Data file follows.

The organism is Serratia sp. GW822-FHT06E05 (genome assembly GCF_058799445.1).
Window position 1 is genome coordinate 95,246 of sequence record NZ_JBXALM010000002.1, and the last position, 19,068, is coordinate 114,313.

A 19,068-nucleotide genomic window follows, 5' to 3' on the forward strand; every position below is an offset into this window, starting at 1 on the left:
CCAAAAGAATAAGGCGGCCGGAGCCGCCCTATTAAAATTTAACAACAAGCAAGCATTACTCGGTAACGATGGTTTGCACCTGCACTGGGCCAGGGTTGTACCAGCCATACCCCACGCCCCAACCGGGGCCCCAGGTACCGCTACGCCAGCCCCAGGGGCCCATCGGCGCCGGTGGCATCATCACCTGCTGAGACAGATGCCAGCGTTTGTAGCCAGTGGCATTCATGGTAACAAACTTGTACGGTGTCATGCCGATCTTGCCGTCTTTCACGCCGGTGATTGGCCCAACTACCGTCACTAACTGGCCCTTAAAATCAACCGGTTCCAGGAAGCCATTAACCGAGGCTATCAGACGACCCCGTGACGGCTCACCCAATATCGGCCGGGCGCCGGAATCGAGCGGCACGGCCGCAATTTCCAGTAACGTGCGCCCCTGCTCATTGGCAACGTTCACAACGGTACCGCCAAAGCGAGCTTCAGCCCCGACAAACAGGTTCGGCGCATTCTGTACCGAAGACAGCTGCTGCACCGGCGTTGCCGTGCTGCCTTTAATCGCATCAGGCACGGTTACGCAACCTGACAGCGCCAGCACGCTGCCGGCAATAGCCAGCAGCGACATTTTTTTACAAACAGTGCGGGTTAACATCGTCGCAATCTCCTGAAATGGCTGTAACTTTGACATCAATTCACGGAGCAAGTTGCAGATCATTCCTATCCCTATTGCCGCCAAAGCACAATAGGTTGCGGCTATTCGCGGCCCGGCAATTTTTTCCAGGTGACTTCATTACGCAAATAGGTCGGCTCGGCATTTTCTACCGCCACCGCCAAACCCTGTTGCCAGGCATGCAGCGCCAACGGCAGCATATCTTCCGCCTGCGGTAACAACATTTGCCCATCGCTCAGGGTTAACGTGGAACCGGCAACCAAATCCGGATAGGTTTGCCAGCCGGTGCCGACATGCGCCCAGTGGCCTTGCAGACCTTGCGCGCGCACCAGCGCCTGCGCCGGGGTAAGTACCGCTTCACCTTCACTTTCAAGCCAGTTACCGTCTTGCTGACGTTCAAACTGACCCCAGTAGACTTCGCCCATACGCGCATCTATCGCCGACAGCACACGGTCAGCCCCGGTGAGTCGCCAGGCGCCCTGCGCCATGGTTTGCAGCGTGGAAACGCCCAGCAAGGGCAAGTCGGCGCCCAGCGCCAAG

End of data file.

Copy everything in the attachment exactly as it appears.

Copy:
The organism is Serratia sp. GW822-FHT06E05 (genome assembly GCF_058799445.1).
Window position 1 is genome coordinate 95,246 of sequence record NZ_JBXALM010000002.1, and the last position, 19,068, is coordinate 114,313.

A 19,068-nucleotide genomic window follows, 5' to 3' on the forward strand; every position below is an offset into this window, starting at 1 on the left:
CCAAAAGAATAAGGCGGCCGGAGCCGCCCTATTAAAATTTAACAACAAGCAAGCATTACTCGGTAACGATGGTTTGCACCTGCACTGGGCCAGGGTTGTACCAGCCATACCCCACGCCCCAACCGGGGCCCCAGGTACCGCTACGCCAGCCCCAGGGGCCCATCGGCGCCGGTGGCATCATCACCTGCTGAGACAGATGCCAGCGTTTGTAGCCAGTGGCATTCATGGTAACAAACTTGTACGGTGTCATGCCGATCTTGCCGTCTTTCACGCCGGTGATTGGCCCAACTACCGTCACTAACTGGCCCTTAAAATCAACCGGTTCCAGGAAGCCATTAACCGAGGCTATCAGACGACCCCGTGACGGCTCACCCAATATCGGCCGGGCGCCGGAATCGAGCGGCACGGCCGCAATTTCCAGTAACGTGCGCCCCTGCTCATTGGCAACGTTCACAACGGTACCGCCAAAGCGAGCTTCAGCCCCGACAAACAGGTTCGGCGCATTCTGTACCGAAGACAGCTGCTGCACCGGCGTTGCCGTGCTGCCTTTAATCGCATCAGGCACGGTTACGCAACCTGACAGCGCCAGCACGCTGCCGGCAATAGCCAGCAGCGACATTTTTTTACAAACAGTGCGGGTTAACATCGTCGCAATCTCCTGAAATGGCTGTAACTTTGACATCAATTCACGGAGCAAGTTGCAGATCATTCCTATCCCTATTGCCGCCAAAGCACAATAGGTTGCGGCTATTCGCGGCCCGGCAATTTTTTCCAGGTGACTTCATTACGCAAATAGGTCGGCTCGGCATTTTCTACCGCCACCGCCAAACCCTGTTGCCAGGCATGCAGCGCCAACGGCAGCATATCTTCCGCCTGCGGTAACAACATTTGCCCATCGCTCAGGGTTAACGTGGAACCGGCAACCAAATCCGGATAGGTTTGCCAGCCGGTGCCGACATGCGCCCAGTGGCCTTGCAGACCTTGCGCGCGCACCAGCGCCTGCGCCGGGGTAAGTACCGCTTCACCTTCACTTTCAAGCCAGTTACCGTCTTGCTGACGTTCAAACTGACCCCAGTAGACTTCGCCCATACGCGCATCTATCGCCGACAGCACACGGTCAGCCCCGGTGAGTCGCCAGGCGCCCTGCGCCATGGTTTGCAGCGTGGAAACGCCCAGCAAGGGCAAGTCGGCGCCCAGCGCCAAG